Ethnic and Social Justice studies, the future of Buena’s history curriculum


Sierra Ruiz

Ethnic and Social Justice studies timeline

Sierra Ruiz, Staff Writer

Due to the passing of Assembly Bill No.101, approved in October of  2021, by the 2029-30 school year, students will need to complete an Ethnic and Social Justice Studies [ESJS] course to meet their graduation requirements. At Buena, it has been decided that the ESJS curriculum will be blended into US History curriculum. 

“The bill would expressly authorize local educational agencies, including charter schools, to require a full-year course in ethnic studies at their discretion,” section one read. 

At a VUSD ESJS committee meeting held May 12, heavy focus was set on the plans to introduce the ESJS teachings into next school year’s curriculum. The lessons will provide more study and emphasis on the cause and effect of America’s historical events on racial and religious groups, and how those situations influenced the same groups in modern day. 

An example being found in chapter 16 of the California Department of Education’s History Social Science Framework, in lesson, The Nation’s Beginnings, students will be taught about the origins of America in conjunction with struggles minorities faced in similar years.” A focus on these topics later on in the course allows for a comparative study of the civil rights movement over time as ethnic and racial minorities experienced it,” page 380 read. 

MTSS TOSA, Multi-Tiered Systems of Support Teacher on Special Assignment, for Secondary Multilingual and Multicultural Department, Danna Lomax, was the main speaker at the meeting and had attendees brainstorm activities for students involving the new curriculum. Activities ranged from taking example curriculum courses created inspired by the previous article, to having disciplinary worksheets for students caught using ignorant speech in schools. All activities are currently undergoing review and may be options for Ventura County schools in the near future.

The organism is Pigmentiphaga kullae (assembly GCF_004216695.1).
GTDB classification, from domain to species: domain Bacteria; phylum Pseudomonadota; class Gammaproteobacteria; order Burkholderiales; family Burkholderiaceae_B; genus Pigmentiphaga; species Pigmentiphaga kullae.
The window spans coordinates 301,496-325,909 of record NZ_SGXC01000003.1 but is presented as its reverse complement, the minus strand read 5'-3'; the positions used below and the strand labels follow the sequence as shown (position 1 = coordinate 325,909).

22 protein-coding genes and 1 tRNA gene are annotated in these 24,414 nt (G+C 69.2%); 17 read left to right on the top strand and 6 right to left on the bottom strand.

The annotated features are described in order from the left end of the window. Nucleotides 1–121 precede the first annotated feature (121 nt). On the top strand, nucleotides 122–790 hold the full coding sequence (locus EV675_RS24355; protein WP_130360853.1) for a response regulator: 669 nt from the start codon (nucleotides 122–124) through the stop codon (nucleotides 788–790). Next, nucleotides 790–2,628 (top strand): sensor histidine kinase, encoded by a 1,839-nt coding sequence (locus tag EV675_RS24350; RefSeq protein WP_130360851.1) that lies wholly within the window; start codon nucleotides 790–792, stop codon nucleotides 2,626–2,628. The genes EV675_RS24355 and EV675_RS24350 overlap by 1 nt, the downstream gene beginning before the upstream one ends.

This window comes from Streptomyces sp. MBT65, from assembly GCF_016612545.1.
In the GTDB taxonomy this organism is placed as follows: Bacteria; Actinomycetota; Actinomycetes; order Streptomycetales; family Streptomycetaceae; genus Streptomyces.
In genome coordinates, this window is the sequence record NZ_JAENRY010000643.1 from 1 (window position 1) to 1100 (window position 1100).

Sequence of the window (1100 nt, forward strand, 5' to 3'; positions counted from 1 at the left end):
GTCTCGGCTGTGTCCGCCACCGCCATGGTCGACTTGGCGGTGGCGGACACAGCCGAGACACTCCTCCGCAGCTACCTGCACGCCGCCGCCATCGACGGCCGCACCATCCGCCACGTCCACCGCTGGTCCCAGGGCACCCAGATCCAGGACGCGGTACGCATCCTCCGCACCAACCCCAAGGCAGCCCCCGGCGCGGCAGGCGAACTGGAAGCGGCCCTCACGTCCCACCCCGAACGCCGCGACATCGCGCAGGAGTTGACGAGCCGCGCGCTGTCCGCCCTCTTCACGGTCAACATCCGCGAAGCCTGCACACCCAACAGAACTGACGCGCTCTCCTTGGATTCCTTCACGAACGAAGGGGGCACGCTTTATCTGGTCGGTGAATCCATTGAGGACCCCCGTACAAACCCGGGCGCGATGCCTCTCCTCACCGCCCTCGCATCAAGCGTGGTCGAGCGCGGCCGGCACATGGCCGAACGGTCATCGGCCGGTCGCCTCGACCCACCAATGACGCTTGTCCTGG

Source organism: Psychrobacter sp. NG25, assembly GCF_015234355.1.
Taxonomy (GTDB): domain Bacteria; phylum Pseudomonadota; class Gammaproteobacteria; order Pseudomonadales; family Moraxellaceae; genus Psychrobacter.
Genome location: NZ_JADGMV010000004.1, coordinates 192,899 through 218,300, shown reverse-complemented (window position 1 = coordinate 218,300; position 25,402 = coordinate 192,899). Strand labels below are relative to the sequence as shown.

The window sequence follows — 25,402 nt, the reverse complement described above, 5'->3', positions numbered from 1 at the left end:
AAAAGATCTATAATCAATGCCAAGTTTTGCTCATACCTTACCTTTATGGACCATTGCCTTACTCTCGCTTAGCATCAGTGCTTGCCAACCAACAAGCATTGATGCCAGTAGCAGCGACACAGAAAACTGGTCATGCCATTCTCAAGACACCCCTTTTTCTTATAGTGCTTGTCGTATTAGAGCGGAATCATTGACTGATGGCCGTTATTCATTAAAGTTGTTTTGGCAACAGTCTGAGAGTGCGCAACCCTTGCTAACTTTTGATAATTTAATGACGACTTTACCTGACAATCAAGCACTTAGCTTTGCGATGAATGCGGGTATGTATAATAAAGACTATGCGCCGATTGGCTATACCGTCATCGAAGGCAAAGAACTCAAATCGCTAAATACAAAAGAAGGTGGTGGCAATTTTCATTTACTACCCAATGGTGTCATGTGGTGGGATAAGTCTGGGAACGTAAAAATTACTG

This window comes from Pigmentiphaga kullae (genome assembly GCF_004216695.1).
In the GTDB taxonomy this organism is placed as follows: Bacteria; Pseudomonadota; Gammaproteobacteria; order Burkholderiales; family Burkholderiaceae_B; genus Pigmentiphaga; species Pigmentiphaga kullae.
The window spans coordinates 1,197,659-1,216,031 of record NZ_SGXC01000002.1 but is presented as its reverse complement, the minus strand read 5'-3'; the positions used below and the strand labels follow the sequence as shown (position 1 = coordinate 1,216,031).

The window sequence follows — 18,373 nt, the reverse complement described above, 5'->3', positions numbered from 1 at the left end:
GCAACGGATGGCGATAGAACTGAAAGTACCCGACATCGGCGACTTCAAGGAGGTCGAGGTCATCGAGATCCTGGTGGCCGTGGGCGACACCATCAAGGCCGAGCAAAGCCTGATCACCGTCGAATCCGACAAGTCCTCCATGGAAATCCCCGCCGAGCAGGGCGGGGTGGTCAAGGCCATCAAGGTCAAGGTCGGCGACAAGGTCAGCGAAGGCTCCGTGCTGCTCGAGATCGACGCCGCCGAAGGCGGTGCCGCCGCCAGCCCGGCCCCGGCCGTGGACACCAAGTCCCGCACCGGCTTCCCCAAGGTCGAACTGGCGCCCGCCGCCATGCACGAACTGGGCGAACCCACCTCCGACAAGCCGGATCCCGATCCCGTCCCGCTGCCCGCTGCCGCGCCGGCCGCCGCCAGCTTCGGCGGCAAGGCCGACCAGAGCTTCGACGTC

In an interview with the current Ethnic Studies and Social Justice teacher Aaron Torres, he provided an educator’s outlook on the introduction of ESJS curriculum into U.S. History. He believes that more than one story is needed to understand and be empathetic to history. 

“We live in a very diverse community that can be difficult to understand when we do not take the time to,” Torres said. “Ethnic studies allows the learning to take place, for conversations to take place, and to see multiple perspectives. Ethnic studies guides us to a better future.”

While the new courses can provide a wider range of knowledge, teachers have already used their own curriculum or the curriculum provided by the district. “I built my curriculum off of [district framework],” Torres said. “The problem is that ESJS can not be the main focus because it is a U.S. History class. It can only be an aspect, not the main focus in class.”

While the new curriculum could prove to be a challenge upon introduction, Torres is confident that staff can teach a U.S History course with an ESJS unit.”It’s going to be [better] for Buena and VUSD. It sheds light on issues that have been in the dark,” Torres said.

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